I used Purl Soho’s free mistake rib scarf pattern. Mistake rib works with any multiple of 4, plus 3 stitches. I cast on 23 stitches, which turned out to be about six inches wide, using size 11 US needles. I knitted until both my skeins were exhausted. This kind of knitting goes so very, very quickly that there’s no chance the knitter will be exhausted by the effort. I ended up with a 60-inch scarf.

You’re wondering what Wool/Silk/Cashmere/Angora/Alpaca/Mohair/Camel yarn feels like? As the skein progresses, through (apparently) a series of blends of fiber, one fiber or the other dominates. I could distinguish the wool, the angora and definitely the silky sections. The other fibers are less familiar to me so I didn’t recognize the feel–except, different. It’s a fun super bulky and if you can find any skeins I recommend it for a quick knit.

For your feet

These are Rebekah Berkompas’s a/k/a/ Bekah Knits’ Adult Moc-a-soc. It’s such a clever design. You knit the slipper part flat. Yes. Flat. On straight needles (or circulars used as if they were straights).The pattern is available in a fold-out pamphlet in many yarn shops and by download on Ravelry.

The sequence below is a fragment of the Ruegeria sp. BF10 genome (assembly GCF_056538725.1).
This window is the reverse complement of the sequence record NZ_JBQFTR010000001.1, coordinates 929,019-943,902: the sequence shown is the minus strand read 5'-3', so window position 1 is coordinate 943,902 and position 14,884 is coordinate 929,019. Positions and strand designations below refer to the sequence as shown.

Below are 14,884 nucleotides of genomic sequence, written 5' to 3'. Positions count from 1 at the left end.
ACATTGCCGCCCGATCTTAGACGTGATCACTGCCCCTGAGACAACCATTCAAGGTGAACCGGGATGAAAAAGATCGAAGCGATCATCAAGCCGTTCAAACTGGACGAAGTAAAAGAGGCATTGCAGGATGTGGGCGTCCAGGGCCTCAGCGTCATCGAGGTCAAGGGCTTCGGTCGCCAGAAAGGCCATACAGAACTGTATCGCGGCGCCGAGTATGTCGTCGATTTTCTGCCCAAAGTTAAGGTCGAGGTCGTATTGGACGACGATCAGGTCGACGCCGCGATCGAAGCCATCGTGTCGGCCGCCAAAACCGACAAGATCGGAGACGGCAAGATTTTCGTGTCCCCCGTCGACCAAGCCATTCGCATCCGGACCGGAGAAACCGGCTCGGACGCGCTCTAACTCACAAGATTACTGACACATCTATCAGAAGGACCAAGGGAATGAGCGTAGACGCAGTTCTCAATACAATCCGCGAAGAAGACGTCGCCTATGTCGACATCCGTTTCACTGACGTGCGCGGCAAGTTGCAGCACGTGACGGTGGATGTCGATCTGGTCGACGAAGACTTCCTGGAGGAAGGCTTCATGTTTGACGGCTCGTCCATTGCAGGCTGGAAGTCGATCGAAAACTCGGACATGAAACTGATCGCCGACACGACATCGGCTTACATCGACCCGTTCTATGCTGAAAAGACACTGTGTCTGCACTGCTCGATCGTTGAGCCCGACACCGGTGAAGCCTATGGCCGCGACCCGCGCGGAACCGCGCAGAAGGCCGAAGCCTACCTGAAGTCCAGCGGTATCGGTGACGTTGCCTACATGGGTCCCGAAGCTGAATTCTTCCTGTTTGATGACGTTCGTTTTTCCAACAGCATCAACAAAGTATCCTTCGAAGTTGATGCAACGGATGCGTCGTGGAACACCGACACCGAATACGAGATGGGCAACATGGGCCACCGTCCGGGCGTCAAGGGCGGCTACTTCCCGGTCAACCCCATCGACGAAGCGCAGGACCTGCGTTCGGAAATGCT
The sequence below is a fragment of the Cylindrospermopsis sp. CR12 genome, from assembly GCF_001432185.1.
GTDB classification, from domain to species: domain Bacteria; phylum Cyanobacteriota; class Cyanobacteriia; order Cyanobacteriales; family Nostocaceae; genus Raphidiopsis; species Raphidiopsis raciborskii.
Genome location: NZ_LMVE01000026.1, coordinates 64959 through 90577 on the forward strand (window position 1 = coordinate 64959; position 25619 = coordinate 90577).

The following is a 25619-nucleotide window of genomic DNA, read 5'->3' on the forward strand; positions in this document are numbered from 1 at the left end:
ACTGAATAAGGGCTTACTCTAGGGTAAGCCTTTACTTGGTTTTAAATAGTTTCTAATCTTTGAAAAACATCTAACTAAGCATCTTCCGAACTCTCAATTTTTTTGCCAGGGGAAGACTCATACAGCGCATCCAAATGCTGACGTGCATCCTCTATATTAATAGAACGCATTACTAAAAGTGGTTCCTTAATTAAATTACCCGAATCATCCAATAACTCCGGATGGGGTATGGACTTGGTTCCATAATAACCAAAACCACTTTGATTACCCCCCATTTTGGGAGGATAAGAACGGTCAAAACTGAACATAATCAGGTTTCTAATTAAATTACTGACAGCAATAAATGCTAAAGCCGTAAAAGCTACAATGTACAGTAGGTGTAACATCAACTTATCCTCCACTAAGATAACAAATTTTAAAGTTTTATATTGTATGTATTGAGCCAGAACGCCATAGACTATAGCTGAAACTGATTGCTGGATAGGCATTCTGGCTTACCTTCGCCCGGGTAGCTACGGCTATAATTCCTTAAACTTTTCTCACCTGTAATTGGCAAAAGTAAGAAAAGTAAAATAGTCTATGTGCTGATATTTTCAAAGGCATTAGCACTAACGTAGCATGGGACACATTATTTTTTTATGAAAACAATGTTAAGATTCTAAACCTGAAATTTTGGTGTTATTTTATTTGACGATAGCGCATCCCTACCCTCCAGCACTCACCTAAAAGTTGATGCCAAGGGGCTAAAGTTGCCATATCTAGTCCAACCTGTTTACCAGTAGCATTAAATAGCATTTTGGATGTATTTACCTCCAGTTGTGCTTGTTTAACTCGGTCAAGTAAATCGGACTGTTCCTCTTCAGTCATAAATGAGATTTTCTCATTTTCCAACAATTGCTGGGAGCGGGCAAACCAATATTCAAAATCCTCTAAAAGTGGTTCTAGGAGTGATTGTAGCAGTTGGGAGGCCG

The slipper part is knit in worsted weight and seamed on the bottom and mid-heel. I used Cascade’s 220 Superwash Wave, an almost-gradient. Then stitches are picked up, in the round, on the inside of the slippers. The ribbed sock part is knit in a sport weight on double-points or magic loop.  I used Cascade 220 Superwash Sport. I’ve knit the adult version of these 3 times now. Check here to see an earlier version, along with a baby-sized pair. My recent pair is my favorite. There’s something about looking down at feet and seeing all that sunny color that makes a person smile.

The Moc-a-soc is slipper and socks combined. Sort of. This next bit of footwear at first seems like just half a slipper.

Most knitters who visit yarn shops (always a good idea) will have seen Lorna Miser’s Suede Soled Slippers. Miser’s slipper kit is a slipper sole that ends up as a whole slipper.  I probably knit my first pair twenty years ago. The kit is a slippper-bottom, a small skein of yarn, and a pattern.